HMS Bulldog (figurehead)

Figure head of a bulldog in leaping stance with union jack shield and collar engraved 'CAVE CANEM.'

HMS Bull Dog Figurehead, © National Maritime Museum, Greenwich, London

  • Intro
    Museum's Description
    Teacher notes
    • This figure head is the last surviving piece of a British Navy ship which was set on fire by its Captain who preferred to burn it rather than let it be captured by the enemy.

      In the 18th Century many ships were decorated with lion figure heads, by the 19th Century figure heads were becoming much more individual like this one. The Latin words ‘Cave Canem’ inscribed on the bulldog’s collar translate as ‘Beware of the Dog’.

      The decoration and carving of vessels is not just a British tradition. The ancient Greeks, Romans and Vikings had the same idea. Ancient Egyptians would paint an eye, or mount a carved head in human or animal form, near the bow of a boat.  Historians think they were a guide or to help the ship ‘see’ its way safely through the water.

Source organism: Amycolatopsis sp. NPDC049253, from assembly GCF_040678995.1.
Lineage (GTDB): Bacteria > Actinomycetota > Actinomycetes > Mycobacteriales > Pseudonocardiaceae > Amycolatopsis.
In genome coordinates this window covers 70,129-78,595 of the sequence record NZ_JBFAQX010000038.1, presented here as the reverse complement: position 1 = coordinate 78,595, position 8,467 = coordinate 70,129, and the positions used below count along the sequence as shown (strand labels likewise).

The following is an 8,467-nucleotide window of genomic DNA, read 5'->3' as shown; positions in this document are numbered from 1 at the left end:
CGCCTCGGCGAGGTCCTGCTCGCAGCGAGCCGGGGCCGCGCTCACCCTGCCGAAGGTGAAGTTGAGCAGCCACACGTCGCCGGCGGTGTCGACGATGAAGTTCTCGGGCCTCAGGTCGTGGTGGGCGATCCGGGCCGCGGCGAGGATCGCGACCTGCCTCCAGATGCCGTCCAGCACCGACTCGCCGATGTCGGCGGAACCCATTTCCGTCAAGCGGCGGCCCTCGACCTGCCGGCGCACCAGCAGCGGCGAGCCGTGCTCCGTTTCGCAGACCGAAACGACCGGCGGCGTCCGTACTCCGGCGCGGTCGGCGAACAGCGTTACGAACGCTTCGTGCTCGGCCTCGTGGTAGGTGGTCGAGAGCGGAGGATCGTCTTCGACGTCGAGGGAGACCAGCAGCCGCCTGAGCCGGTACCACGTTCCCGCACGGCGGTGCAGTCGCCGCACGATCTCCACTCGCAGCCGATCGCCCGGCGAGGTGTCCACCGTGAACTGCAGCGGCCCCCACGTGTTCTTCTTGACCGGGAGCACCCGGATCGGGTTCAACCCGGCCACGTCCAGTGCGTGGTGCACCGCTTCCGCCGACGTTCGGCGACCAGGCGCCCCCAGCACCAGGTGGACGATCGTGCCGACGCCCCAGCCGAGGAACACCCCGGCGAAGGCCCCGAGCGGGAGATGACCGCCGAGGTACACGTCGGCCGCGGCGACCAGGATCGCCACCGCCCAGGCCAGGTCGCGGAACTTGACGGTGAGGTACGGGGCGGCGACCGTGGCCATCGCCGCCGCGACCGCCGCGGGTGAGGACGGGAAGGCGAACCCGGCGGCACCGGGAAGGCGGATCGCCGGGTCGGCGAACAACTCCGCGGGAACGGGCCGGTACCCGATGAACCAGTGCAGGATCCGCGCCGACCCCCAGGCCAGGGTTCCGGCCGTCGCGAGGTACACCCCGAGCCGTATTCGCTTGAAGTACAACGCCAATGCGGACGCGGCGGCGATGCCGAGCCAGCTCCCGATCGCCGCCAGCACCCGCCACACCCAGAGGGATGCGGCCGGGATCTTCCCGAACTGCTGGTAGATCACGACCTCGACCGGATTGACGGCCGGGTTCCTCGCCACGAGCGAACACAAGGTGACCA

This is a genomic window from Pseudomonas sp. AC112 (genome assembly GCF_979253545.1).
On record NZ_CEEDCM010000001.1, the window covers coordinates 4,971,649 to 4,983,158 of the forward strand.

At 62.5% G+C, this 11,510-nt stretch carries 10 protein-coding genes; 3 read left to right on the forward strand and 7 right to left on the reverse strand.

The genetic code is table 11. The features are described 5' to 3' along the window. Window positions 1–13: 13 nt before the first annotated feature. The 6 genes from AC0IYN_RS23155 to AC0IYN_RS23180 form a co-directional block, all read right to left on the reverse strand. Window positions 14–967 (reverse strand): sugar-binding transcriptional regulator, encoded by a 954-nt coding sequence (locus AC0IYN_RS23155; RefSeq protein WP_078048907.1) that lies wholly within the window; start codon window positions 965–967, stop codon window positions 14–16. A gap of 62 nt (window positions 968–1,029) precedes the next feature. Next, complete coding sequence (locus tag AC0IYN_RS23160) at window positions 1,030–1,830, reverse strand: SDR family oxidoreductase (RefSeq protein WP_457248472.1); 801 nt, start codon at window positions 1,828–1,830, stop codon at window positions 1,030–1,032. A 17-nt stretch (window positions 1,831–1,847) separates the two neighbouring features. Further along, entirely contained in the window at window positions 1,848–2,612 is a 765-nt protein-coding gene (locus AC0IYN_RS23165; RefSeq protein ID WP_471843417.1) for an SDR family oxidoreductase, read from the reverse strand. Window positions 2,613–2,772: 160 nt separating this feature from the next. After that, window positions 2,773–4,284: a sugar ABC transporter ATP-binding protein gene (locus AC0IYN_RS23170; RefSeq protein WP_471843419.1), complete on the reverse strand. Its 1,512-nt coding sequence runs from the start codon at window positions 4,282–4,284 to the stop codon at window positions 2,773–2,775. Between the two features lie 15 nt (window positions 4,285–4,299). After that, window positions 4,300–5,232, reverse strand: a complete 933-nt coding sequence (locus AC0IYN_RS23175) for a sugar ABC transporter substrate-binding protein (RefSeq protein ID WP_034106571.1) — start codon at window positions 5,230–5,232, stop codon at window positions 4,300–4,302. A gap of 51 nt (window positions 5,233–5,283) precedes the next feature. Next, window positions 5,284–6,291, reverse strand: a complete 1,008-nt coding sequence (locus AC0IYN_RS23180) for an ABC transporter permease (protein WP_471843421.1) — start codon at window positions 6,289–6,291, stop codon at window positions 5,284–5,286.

Things to think about:
      • Why do you think a Bulldog was chosen to go at the front of the ship?
      • Admired men and women, mystical creatures, beautiful maidens and animals were typical figureheads. Who or what would you choose as a figure head for your vessel?
      • Why not create your own?
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